In the current issue of PLoS Medicine Andrew Hattersley and colleagues from the Peninsular Medical School, report the findings from a study of 108 individuals from15 families where the mutation was present. Overall more than half of the babies who carried the mutation were defined as macrosomic compared with 13% of those with no mutations.
Macrosomia (birthweight more than 4000g) is associated with complications for both mothers and babies; one cause of macrosomia is diabetes in the mother. The particular type of diabetes investigated in this study is known as maturity-onset diabetes of the young (MODY) genes; two of the genes known to be involved in this disease are HNF4A and HNF1A/TCF1 both of which have a key role in the regulation of the secretion of insulin by the pancreas.In addition to increased birthweight the researchers also found that low blood-sugar levels at birth were also more common in babies carrying the HNF4A mutation as
compared to those who did not. In mice who lacked the equivalent mouse gene (Hnf4a) the researchers were able to show that there was high insulin during development and low blood sugar at birth.
Although this study is in patients with an unusual mutation, these results have wider implications as they establish that HNF4A is important in determining birthweight. However, the mechanism by which the same mutation also causes diabetes (ie with decreased insulin) in later life remains to be determined in view of the increased insulin shown to be present at birth that causes the low glucose. Nonetheless, the authors conclude that “in addition to maternal factors, paternal factors (including history of diabetes) should be considered when assessing macrosomia risk.” A related perspective by Benjamin Glaser from the Hadassah-Hebrew University Medical Center, discusses the paper’s implications further
Citation: Pearson ER, Boj SF, Steele AM, Barrett T, Stals K, et al. (2007) Macrosomia and hyperinsulinaemic hypoglycaemia in patients with heterozygous mutations in the HNF4A gene. PLoS Med 4(4): e118.
Andrew Hyde | alfa
Single-stranded DNA and RNA origami go live
15.12.2017 | Wyss Institute for Biologically Inspired Engineering at Harvard
New antbird species discovered in Peru by LSU ornithologists
15.12.2017 | Louisiana State University
DNA molecules that follow specific instructions could offer more precise molecular control of synthetic chemical systems, a discovery that opens the door for engineers to create molecular machines with new and complex behaviors.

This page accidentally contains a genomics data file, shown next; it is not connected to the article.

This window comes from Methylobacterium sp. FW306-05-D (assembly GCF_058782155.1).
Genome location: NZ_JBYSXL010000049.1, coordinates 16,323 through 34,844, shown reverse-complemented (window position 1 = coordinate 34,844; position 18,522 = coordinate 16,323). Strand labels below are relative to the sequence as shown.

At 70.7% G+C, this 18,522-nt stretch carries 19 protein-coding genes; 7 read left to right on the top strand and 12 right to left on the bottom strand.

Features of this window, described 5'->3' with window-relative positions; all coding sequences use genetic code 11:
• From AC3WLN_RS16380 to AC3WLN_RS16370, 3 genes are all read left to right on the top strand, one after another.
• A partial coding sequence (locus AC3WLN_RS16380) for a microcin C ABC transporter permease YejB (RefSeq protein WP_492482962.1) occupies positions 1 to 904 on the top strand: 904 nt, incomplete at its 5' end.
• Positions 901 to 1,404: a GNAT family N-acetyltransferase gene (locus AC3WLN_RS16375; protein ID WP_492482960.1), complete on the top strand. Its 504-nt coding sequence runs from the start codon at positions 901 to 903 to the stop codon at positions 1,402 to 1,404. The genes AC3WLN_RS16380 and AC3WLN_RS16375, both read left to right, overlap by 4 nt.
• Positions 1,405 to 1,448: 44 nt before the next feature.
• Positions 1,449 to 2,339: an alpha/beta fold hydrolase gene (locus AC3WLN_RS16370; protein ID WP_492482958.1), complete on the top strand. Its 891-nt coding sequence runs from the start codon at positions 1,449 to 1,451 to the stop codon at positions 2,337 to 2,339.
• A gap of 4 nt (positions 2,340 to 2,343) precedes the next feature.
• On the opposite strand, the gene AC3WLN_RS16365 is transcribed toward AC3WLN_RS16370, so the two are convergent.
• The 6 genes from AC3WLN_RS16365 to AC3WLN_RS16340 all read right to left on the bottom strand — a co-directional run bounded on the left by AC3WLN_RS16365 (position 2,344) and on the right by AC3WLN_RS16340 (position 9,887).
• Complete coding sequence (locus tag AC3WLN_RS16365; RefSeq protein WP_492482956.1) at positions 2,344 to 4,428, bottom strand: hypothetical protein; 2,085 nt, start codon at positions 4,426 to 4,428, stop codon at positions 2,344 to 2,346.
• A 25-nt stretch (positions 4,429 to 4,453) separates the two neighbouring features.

Researchers have created chemical amplifiers and a chemical oscillator using a systematic method that has the potential to embed sophisticated circuit...
MPQ scientists achieve long storage times for photonic quantum bits which break the lower bound for direct teleportation in a global quantum network.
Concerning the development of quantum memories for the realization of global quantum networks, scientists of the Quantum Dynamics Division led by Professor...
Researchers have developed a water cloaking concept based on electromagnetic forces that could eliminate an object's wake, greatly reducing its drag while...
Tiny pores at a cell's entryway act as miniature bouncers, letting in some electrically charged atoms--ions--but blocking others. Operating as exquisitely sensitive filters, these "ion channels" play a critical role in biological functions such as muscle contraction and the firing of brain cells.
To rapidly transport the right ions through the cell membrane, the tiny channels rely on a complex interplay between the ions and surrounding molecules,...
The miniaturization of the current technology of storage media is hindered by fundamental limits of quantum mechanics. A new approach consists in using so-called spin-crossover molecules as the smallest possible storage unit. Similar to normal hard drives, these special molecules can save information via their magnetic state. A research team from Kiel University has now managed to successfully place a new class of spin-crossover molecules onto a surface and to improve the molecule’s storage capacity. The storage density of conventional hard drives could therefore theoretically be increased by more than one hundred fold. The study has been published in the scientific journal Nano Letters.
Over the past few years, the building blocks of storage media have gotten ever smaller. But further miniaturization of the current technology is hindered by...
11.12.2017 | Event News
08.12.2017 | Event News
07.12.2017 | Event News
15.12.2017 | Power and Electrical Engineering
15.12.2017 | Materials Sciences
15.12.2017 | Life Sciences